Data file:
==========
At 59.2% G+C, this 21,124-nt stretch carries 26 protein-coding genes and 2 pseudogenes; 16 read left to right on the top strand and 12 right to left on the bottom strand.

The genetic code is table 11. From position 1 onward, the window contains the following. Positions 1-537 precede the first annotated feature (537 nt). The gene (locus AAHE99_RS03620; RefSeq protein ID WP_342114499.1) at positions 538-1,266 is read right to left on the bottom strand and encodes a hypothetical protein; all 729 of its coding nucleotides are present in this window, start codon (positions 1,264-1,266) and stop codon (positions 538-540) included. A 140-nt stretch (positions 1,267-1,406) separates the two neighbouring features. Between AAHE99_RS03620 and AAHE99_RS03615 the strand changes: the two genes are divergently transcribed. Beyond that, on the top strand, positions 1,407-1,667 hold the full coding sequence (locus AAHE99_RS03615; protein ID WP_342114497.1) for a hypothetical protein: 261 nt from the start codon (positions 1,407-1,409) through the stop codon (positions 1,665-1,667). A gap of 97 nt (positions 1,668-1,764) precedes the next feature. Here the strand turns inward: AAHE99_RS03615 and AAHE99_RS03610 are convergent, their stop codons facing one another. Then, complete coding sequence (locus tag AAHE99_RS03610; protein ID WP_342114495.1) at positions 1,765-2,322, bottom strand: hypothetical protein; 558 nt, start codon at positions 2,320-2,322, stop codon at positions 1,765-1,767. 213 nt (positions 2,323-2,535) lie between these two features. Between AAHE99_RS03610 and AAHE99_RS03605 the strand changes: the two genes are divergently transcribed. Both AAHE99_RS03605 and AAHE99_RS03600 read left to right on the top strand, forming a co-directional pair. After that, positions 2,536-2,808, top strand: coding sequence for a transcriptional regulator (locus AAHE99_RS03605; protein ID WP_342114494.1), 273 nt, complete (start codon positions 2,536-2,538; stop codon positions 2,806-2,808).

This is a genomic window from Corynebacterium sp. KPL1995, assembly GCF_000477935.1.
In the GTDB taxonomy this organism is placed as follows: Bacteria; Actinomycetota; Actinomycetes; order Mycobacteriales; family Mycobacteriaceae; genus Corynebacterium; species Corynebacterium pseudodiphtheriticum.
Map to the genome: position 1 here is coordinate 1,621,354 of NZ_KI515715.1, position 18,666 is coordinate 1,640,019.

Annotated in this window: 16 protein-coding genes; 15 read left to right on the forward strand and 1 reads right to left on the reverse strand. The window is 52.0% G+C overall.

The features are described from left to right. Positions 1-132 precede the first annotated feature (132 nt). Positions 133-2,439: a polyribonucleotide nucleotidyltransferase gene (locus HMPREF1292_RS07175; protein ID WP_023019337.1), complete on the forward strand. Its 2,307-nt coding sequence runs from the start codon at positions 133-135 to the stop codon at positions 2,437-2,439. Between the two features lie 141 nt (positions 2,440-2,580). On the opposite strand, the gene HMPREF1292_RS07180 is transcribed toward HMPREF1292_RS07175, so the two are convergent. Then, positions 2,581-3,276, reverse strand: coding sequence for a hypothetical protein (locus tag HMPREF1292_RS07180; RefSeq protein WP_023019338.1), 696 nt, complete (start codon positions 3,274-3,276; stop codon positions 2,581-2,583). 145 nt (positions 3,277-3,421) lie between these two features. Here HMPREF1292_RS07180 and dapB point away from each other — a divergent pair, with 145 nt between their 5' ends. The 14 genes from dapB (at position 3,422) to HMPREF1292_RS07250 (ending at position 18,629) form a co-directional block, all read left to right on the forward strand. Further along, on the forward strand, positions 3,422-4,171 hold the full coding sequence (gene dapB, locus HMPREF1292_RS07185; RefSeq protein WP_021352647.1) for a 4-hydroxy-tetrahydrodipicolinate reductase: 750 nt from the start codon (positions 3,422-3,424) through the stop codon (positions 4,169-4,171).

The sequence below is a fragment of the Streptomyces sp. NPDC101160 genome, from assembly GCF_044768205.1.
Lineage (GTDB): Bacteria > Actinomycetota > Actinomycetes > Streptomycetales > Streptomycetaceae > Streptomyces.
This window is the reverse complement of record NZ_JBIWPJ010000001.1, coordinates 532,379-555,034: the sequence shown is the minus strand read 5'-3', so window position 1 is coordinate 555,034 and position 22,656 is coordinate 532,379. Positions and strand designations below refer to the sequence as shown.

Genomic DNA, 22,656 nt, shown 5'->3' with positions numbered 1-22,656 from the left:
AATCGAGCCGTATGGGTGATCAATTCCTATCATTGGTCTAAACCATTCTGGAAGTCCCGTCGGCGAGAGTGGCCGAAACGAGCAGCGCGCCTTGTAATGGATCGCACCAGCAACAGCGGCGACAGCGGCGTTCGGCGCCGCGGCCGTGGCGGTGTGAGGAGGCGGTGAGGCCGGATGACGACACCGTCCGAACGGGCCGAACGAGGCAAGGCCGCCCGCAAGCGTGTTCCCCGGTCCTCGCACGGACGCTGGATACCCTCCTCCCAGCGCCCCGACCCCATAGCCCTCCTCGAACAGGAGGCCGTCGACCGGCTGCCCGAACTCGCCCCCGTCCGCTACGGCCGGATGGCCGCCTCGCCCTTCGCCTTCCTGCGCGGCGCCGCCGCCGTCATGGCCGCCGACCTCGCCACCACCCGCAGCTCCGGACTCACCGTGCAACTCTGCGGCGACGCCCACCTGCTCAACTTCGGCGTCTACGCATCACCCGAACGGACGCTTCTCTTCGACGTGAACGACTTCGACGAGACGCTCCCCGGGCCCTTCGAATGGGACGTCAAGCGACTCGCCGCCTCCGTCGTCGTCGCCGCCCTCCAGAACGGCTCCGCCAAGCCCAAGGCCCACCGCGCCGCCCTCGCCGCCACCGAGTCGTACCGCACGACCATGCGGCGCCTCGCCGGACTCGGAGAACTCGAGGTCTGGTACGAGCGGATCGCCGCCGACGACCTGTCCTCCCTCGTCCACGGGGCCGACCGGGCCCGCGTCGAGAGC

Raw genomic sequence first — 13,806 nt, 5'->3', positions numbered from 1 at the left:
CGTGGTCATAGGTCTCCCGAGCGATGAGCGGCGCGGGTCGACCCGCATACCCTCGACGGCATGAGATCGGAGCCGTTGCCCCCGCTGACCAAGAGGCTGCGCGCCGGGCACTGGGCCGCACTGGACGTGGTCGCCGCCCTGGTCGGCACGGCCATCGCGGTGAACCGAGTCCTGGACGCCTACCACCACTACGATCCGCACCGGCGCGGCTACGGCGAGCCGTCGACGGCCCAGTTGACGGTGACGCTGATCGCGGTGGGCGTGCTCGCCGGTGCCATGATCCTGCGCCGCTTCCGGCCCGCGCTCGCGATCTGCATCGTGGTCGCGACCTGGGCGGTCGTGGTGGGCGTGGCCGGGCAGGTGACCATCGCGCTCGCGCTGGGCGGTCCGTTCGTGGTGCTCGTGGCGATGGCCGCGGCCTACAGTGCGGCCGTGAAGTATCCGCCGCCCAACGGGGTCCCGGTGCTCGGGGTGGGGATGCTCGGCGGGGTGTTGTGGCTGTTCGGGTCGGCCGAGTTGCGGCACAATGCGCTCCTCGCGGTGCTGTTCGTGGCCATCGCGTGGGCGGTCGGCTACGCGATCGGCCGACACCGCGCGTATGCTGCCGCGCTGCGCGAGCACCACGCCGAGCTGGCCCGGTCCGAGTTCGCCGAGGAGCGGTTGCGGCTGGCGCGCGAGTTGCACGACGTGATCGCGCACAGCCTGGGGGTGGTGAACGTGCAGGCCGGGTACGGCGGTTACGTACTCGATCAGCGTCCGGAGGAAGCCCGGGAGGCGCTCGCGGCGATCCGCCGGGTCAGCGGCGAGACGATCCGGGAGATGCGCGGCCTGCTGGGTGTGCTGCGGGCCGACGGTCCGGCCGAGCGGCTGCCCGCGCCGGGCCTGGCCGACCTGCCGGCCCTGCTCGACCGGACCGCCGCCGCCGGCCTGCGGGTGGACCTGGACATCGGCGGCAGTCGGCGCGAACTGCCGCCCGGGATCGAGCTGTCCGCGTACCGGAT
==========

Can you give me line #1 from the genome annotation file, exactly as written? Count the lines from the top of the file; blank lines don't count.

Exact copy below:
At 59.2% G+C, this 21,124-nt stretch carries 26 protein-coding genes and 2 pseudogenes; 16 read left to right on the top strand and 12 right to left on the bottom strand.